Responses (based on World Health Organization [WHO] radiographic criteria) were observed in 25.9% of the patients, with a median response duration of 4.2 months.
NCI 06-C-0064E was a single-arm, single-site study of bevacizumab(Drug information on bevacizumab) for the treatment of patients with previously treated gliomas. All 56 patients had documented disease progression after receiving temozolomide(Drug information on temozolomide) and radiation therapy. Patients received bevacizumab (10 mg/kg IV) every 2 weeks until disease progression or unacceptable toxicity was noted. The objective response rate was 19.6% (using the same WHO radiologic response criteria as in AVF3708g). Median response duration was 3.9 months.
Experience with another pan-VEGF receptor inhibitor, cediranib (AZD2171, Recentin), showed that there was immediate blockade of the VEGFR pathway in many patients, but when patients relapsed, two unexpected pathways then took over, providing angiogenesis for the tumor. This suggested that, ultimately, a multidrug regimen would be required for optimal treatment.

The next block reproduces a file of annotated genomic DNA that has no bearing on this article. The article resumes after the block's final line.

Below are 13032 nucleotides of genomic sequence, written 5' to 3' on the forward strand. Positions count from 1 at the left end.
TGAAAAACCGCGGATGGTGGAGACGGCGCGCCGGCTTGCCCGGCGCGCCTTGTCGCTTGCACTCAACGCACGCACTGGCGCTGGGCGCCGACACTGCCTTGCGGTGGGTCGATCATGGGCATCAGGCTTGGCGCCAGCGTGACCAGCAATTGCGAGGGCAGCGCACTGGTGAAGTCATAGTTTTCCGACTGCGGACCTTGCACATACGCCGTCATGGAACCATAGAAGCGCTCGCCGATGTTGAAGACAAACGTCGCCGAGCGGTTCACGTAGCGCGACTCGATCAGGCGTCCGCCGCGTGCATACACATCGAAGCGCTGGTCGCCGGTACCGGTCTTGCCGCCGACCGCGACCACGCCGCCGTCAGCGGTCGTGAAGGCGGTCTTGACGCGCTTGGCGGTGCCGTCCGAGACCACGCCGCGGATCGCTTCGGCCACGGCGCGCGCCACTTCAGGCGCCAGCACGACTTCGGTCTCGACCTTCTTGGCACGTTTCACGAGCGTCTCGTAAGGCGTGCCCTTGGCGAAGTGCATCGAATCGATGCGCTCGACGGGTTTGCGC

Other solid tumors
Bevacizumab is already used to treat several types of solid tumors. It was first approved by the FDA in February 2004, for use with intravenous, fluorouracil(Drug information on fluorouracil) (5-FU)-based chemotherapy to treat metastatic colorectal cancer. In October 2006, it was approved to treat unresectable locally advanced or metastatic nonsquamous, non-small-cell lung cancer (NSCLC) in combination with carboplatin(Drug information on carboplatin) and paclitaxel(Drug information on paclitaxel), and in February 2008, it was approved for use with paclitaxel for patients who have not received chemotherapy for metastatic HER2-negative breast cancer. (It is not indicated for patients whose breast cancer has progressed following anthracycline and taxane chemotherapy administered for metastatic disease.)